Dave Cook’s Killtopia was pretty much a revelation when it first released through Kickstarter and the world of Wreckers & The Rot had rightfully grabbed a lot of people’s attention – that meant that getting an early look at the latest issue was an instant must-read.
While the stage had already been set for an evolving world of brutal death-matches, day-to-day struggles to survive, and a garish neon-soaked existence either in the limelight or in the gutter, the cast of strong characters were already broad enough to make sure this had been injected with potential from the beginning. The balance around Shinji’s life was knocked out of whack with the arrival of Crash and after a tug of war between him and Stiletto as she tried to cash in – the real story behind Crash and every other character seems to come to fruition in this third installment.
As Stiletto is presumed dead she does her own share of soul-searching to make sense of the people around her and the position she found herself in it’s hierarchy and the truth about Crash becomes far deeper than we could have imagined with his ability to cure the Rot being only the tip of the iceberg in the plot that’s unfolding. As some key players face up to their challenges and others fall foul of their past transgressions, the intricacies are building with each detail that’s being played out before us.
Those details are just a hint at the extra developments in a a series where there were already a number of things that have made this title stand out for me. None more so than Dave’s tireless work on keeping every strand of story under control AND building up the layers around the characters he has created which really starts to payoff. However, it’s only now that you realize just how much groundwork were in those initial two issues and that there’s still a whole series of reveals that have yet to come. The fact we’re beginning to see the strength in each character’s slice of the story only enhances that idea and this third issue feels like something of a turning point for the series as a whole.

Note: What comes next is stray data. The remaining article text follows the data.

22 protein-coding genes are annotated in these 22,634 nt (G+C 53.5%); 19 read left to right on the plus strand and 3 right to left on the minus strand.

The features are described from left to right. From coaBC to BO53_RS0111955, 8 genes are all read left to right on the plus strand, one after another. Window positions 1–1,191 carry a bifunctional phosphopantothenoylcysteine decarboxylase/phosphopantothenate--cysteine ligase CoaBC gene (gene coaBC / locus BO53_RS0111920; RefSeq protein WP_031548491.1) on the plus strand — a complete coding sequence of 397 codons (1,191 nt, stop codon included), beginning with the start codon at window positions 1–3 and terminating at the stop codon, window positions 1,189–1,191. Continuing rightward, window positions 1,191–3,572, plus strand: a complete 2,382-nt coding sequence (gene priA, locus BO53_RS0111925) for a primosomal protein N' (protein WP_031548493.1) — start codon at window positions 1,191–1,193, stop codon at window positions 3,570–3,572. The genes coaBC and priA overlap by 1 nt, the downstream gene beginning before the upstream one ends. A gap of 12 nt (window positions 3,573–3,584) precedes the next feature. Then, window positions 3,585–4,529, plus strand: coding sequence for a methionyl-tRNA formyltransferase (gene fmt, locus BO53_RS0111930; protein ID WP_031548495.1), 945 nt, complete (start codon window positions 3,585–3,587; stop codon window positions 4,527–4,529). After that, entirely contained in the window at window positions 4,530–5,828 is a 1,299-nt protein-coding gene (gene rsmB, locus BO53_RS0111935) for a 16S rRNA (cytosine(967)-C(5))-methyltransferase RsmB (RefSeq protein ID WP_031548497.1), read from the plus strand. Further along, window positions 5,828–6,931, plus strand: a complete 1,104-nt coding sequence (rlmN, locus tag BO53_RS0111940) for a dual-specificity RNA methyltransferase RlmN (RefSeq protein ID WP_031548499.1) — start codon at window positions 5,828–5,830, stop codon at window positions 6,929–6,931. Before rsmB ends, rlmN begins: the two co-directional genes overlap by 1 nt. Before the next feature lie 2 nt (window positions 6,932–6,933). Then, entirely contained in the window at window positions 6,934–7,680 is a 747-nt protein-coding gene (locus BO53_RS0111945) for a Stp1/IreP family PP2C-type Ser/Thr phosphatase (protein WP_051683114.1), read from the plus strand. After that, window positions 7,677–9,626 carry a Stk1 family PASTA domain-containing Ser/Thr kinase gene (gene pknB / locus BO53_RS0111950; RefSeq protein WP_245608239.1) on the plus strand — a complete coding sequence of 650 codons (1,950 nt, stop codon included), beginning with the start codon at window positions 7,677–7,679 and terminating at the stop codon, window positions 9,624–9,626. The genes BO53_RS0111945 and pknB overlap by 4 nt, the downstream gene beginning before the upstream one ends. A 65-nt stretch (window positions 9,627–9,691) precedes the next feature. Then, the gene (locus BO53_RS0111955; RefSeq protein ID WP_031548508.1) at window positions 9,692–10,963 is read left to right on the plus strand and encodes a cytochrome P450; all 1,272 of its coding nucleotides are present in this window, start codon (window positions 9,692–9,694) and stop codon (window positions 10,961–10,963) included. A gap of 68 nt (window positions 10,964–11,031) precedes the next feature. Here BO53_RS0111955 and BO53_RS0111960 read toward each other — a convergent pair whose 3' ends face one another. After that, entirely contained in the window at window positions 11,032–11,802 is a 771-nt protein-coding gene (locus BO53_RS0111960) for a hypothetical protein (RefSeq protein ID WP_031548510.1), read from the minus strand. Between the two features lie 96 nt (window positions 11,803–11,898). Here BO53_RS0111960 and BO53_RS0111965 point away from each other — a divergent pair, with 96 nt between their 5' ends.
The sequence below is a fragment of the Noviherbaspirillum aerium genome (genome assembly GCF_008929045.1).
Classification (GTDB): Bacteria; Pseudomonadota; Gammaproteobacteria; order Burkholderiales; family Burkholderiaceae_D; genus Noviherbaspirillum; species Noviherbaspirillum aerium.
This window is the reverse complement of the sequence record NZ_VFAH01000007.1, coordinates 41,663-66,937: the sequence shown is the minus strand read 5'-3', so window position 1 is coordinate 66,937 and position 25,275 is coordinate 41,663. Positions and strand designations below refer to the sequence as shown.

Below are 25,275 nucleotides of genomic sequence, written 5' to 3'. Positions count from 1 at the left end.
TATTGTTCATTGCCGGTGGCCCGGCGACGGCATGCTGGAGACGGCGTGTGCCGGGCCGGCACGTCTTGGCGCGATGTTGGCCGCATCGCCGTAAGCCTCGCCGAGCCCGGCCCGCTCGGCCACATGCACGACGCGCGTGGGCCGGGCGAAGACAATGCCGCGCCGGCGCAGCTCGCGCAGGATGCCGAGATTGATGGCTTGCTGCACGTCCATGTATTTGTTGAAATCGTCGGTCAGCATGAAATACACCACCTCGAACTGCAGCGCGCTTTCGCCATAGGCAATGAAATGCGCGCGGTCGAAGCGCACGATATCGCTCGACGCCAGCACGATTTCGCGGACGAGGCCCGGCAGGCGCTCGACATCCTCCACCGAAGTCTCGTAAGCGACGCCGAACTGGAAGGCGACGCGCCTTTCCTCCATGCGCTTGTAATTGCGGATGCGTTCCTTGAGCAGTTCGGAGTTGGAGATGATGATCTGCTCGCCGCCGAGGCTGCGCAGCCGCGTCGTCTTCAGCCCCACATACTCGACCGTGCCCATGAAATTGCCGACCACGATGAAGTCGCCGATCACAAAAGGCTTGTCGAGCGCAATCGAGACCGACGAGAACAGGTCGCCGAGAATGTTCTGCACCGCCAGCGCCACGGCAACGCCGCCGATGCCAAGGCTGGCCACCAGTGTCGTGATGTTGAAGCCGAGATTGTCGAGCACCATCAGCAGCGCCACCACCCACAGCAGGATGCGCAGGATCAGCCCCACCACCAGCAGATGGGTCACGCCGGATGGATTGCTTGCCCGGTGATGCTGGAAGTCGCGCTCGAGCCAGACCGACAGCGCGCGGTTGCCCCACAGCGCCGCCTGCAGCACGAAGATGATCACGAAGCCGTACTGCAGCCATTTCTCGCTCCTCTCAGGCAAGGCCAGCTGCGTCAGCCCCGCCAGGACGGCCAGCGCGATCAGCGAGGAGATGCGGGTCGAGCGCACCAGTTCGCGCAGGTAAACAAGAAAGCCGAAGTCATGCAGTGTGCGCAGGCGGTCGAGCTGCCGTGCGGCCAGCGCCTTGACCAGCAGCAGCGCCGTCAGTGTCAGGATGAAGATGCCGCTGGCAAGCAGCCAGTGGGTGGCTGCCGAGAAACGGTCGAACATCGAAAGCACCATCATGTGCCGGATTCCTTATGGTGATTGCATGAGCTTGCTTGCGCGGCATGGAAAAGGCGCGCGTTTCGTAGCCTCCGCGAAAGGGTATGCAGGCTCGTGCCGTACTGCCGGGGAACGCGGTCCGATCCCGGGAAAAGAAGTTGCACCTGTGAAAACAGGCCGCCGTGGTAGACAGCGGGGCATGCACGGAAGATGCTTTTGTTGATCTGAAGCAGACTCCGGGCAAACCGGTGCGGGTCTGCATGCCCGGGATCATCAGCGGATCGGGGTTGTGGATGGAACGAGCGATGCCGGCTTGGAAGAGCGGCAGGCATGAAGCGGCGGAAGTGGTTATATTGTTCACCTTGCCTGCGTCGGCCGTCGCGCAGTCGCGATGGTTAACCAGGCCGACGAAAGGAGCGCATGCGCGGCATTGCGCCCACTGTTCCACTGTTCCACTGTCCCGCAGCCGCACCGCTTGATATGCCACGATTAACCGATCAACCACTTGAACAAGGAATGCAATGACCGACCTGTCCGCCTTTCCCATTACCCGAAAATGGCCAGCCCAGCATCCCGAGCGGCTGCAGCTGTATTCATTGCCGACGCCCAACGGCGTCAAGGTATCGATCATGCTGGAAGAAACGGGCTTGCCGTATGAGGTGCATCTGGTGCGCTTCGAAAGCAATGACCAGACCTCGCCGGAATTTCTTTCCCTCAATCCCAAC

It’s fitting in a way that the art duties are passed on at a time when the world is becoming more expansive in terms of it’s characters and while a change of styles inevitably ends up in the loss of something along the way, it feels like Clark Bint has done everything to make sure that’s kept to a minimum. It’s perhaps because we got used to how a book looks & feels after two issues but mixing things up in this third part feels like the right change at the right time. There’s enough subtle nods to what’s gone before but Clark has really embraced the world he’s been let loose in and the freedom and enjoyment he has in helping create this world shows on every page. Similarly the addition of Lou Ashworth on colours shows that they “get” the world and the neon-drenched world is giving the same vibrant sense of life it has had from the very beginning. Micah Myers returns on lettering duties too and does a typically slick job on keeping so many story threads unique and moving as the narration & dialogue ebbs & flows.
The world of Killtopia started off as a revelation and settled into it’s stride when those first few issues became a reality but in this third issue, and with an evolving creative team, it’s a testament to the quality of the story how significant this issue really is. The depth in the characters has really become evident and you can tell that’s been Dave’s plan all along and with the creative team around him adding the exact touches needed from their owns skill set, the momentum behind Killtopia continues at a suitably impressive pace. A strong series that shines a light on the indie world and one that sets us up for two closing issues that have the potential to bring us anything that Dave sees fit to throw at us….and that’s an exciting possibility in itself. Roll on issue #4, #5 and anything else that could come our way from this release and these creators.
Dave – @davescook
Clark – @clarkbintart
Lou – @FiverArts
Micah – @micahmyers
BHP Comics – @BHP_Comics